To further complicate things, I had given notice at work in late 2022 and agreed to stay until we found my replacement.  This had been dragging on for MONTHS into 2023, and with Spring in the air, I decided I would give a firm exit date once I returned from my trip.  It took courage to arrive at this decision and confidence that my husband and I were financially stable enough to live on one income while I continued to build my business and finish the HUNDREDS of hours I still had left in my Pilates certification.  I was excited and hopeful about this change!  


However, with expensive surgery and rehab ahead of me, I now needed my fancy health insurance, salary, and flexibility to work from home. I’d have to put off leaving even longer.  That hopefulness and excitement were gone, and I was left feeling deflated, reclusive, and depressed.


That’s when the intrusive thoughts started.


“You idiot, you picked up skiing at 36, and over ten years later, you still don’t know what you’re doing.  You’re so f*cking stupid; why did you think you could do this at your age?  Now, look what you’ve done to yourself.  The whole world is against you, and your husband will resent you for the rest of his life.”


Where did this all stem from? According to Brené Brown, it’s shame. She describes shame as “...the intensely painful feeling or experience of believing that we are flawed and therefore unworthy of love, belonging, and connection.”


She was right. Having been in a generally destructive, unhealthy romantic relationship for about eight years (before I met my husband), I did not trust that my partner loved me enough to want to care for me. I had been conditioned to believe that every kindness from my person came with some sort of price—because I was undeserving of love. I believed any expression of need was seen as an inconvenience or weakness.


While I had done a lot of work (and therapy) to reframe negative self-talk, it’s often at our lowest that maladaptive thoughts and behavior rear their ugly head.  I was no exception.


There were several instances where I was moving too quickly in my recovery when my body wasn’t ready, like forcing myself to go back to the office in the city and reassuring everyone that I could take public transportation, limping my way between train connections and up and down stairs.  


I insisted that I walk the dogs when I could hardly walk myself, moving at a glacial pace, while worried that if one of my pups launched at a squirrel, I might hurt my knee or lose control of the leash, allowing my dog to run away, but I did it anyway. In fairness to my husband, he tried to talk me out of all of these things, but I wouldn’t listen. 


I think I’ve mentioned that I learn everything the hard way.


It wasn’t until I flew home to Florida by myself for a funeral that I learned my lesson.  I was at JFK and did not realize that with my gate being number 1 and me eating my lunch by gate 52, I would have to walk the length of 52 gates.  Listen, I know this seems obvious, but JFK is traditionally a nightmare and has a layout that doesn't make much sense, and I rarely fly out of that airport for good reason. I had assumed there were shoot-offs with clusters of gates, but that was not the case.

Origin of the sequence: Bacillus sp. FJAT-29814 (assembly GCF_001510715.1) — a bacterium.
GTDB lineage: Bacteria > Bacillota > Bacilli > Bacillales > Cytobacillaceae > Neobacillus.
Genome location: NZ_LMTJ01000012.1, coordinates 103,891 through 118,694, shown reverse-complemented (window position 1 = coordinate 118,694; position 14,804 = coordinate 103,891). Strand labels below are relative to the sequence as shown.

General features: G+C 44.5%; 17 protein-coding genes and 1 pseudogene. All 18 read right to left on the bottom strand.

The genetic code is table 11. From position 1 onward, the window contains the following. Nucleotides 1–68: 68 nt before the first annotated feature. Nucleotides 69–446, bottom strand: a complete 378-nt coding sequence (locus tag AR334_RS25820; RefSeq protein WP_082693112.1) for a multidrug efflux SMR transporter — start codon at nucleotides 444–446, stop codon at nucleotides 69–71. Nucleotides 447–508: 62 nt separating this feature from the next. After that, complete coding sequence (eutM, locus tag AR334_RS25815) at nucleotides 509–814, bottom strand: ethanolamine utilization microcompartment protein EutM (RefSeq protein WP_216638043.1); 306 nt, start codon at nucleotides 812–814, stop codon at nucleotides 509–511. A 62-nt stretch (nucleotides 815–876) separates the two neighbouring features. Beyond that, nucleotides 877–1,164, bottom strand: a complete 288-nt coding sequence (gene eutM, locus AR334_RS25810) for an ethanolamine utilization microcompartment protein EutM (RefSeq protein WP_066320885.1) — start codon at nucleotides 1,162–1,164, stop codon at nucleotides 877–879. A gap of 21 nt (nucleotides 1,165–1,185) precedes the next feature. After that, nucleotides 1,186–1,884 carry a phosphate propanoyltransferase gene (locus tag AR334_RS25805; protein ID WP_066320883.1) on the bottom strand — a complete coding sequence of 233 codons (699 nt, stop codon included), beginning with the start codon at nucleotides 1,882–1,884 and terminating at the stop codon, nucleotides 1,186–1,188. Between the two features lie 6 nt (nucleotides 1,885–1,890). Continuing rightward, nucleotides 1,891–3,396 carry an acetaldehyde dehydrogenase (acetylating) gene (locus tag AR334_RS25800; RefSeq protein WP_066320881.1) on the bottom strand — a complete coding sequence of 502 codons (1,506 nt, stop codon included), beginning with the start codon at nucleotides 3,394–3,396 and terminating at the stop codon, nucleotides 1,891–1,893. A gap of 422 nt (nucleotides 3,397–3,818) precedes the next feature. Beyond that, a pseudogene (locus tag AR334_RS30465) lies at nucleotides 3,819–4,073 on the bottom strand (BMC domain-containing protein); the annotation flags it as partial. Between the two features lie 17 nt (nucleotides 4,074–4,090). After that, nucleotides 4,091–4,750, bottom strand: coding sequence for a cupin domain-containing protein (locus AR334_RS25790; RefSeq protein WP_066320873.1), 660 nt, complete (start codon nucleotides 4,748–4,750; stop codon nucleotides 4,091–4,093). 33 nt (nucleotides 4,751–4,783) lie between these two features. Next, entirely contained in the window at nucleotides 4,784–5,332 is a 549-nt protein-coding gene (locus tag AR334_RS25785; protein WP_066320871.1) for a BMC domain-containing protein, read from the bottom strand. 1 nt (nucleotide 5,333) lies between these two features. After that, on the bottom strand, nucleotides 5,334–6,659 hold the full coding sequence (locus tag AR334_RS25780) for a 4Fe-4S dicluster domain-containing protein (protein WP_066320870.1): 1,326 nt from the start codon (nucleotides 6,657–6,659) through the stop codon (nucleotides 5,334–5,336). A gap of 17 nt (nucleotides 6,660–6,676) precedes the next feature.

Not realizing this, I took my time walking to the gate, but as the airport hallway kept going and going (AND GOING) in a straight line, I began to realize it was going to take more time than expected and that my leg brace, suitcase and I were going to have to pick up the pace if I wanted to make my flight!


After about 20 minutes of excruciating pain and hobbling, I made it as they started boarding.  Feeling unsure (and ashamed), I went to the gate attendant and asked if I was (gulp) allowed to board before anyone else - with the “people who need assistance” grouping.  She said of course!  Until that moment, I hadn’t considered myself disabled in any way or needing assistance, but duh – I was!  What was wrong with me?  Why didn’t I make better arrangements?


When I got back from Florida, I made some changes.  


I dove into Pilates workshops and other continuing education for Health Coaching. As soon as I was mobile enough, I returned to the Pilates studio for my hours, reframing my shame and embarrassment around my accident as an opportunity to discuss Pilates for knee injuries. I even volunteered to be a client for other teachers looking to practice on someone with post-op knee surgery.


I found ways to help around the house (for my own sake) while accepting the love and support I needed and deserved from my husband. I created some work boundaries at the office and shortened my hours; soon after, we found my replacement!


Only now do I see how my destructive behavior was rooted in shame.  My shame around needing help and feeling undeserving of love and care.


In her book, Brené ends her story by summarizing the year with, “...more hard things happened, more beautiful things happened…” Looking back, that’s exactly how the year unfolded for me.  I feel incredibly thankful for the privileges that I have had. Not everyone has access to health insurance that covers never-ending physical therapy or the ability and flexibility to work from home. I have learned to be more compassionate towards myself and have been lucky to receive endless love and support from countless friends, family, and even strangers while at my very lowest and, at times, (truly) behaving like an a**hole.


If you are really in the sh*t right now, know you are not alone and deserve support and love. If I can believe that, so can you. ♥️


You are stronger than you think and full of surprises!



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1 Comment

WOW!!! 😳

Julia, you said a mouth full! This was so personal, informative, and real life REALISIM!

Thank you so much for sharing this, because now I do look forward to my upcoming, much needed, knee replacement surgery.

Tammy Zaakyaa Boxton